As can be seen in FIG. 1 of the drawings, an example of the prior art is illustrated in the form of a cross-sectional view of a Double-4 siding panel 10 which is formed of an aluminum material and has walls 12 and 14 separated by a step 16, while the parallel lengthwise edges 18 and 20'are contoured so as to define sections which are utilized to attach the siding panels to the building structure in a conventional manner. In order to provide an insulating backerboard, the prior art has devised a backerboard 20 of the type disclosed in FIG. 1 which consists of an integral member having first and second longitudinal walls 24 and 26 interconnected by an inclined wall 28. It can easily be seen upon inspection of FIG. 1 that an air space 29 is formed between the backerboard 20 and the siding panel 10 in the area associated with the step 16. This air space 29 may result in an unwanted accumulation of moisture and/or insects and the like.
As aforementioned, it is conventional for siding panels to be fabricated in full lengths of approximately 12 feet, 6 inches; however, the existing prior art insulating backerboard 20 may not be fabricated in lengths exceeding 75 inches. This is due to the present methods of manufacturing. Generally, a wire cutting method is employed in the manufacture of the prior art backerboard 20, and the same may not be made in an accurate and acceptable manner in lengths in excess of 75 inches.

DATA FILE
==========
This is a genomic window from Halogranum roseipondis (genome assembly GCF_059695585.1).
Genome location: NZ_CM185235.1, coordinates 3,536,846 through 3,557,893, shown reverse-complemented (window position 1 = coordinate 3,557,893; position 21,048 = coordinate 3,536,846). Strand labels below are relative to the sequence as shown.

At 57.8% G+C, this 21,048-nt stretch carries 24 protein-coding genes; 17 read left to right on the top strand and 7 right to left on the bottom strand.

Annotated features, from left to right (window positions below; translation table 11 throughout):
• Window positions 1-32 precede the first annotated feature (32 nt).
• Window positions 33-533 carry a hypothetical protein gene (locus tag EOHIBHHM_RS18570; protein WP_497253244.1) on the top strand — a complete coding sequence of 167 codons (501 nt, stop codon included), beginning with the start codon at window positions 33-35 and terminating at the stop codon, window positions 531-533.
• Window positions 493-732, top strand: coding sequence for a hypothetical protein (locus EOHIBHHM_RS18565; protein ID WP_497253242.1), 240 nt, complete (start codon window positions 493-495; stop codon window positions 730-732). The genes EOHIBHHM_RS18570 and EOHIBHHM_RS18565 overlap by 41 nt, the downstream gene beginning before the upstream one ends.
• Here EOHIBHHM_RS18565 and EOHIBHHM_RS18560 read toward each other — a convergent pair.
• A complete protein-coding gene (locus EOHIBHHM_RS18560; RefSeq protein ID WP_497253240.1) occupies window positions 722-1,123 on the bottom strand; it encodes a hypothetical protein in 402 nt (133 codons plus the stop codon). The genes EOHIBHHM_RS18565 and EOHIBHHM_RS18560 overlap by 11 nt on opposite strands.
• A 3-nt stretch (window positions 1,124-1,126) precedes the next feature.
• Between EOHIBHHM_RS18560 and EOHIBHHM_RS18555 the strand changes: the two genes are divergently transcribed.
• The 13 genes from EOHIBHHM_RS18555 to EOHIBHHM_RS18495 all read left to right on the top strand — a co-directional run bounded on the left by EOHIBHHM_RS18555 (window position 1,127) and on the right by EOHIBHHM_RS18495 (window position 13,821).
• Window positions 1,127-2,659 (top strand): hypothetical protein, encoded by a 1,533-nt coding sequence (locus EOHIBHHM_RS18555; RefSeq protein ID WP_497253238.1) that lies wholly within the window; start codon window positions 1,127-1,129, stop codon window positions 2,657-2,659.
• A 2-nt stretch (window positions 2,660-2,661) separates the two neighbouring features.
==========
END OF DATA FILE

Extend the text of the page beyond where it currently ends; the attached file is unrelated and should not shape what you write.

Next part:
Because of the contour of the prior art backerboard 20 and its non-uniform lengths, it is necessary that it be attached to the siding panel 10 at the building site, thus, necessitating the need for double shipments. It would be preferable and more economical to laminate the backerboard 20 to the siding panel 10 at the respective siding manufacturer's plant; however, it can be seen that the stacking of the siding panel 10 one upon the other would result in cracking or otherwise damaging the inclined section 28 of the backerboard 20. Additionally, the fact that the prior art backerboard 20 may not be fabricated in lengths in excess of 75 inches, the attempt to laminate two pieces of backerboard 20 to the siding panel 10 in an implant process has proved to be uneconomical.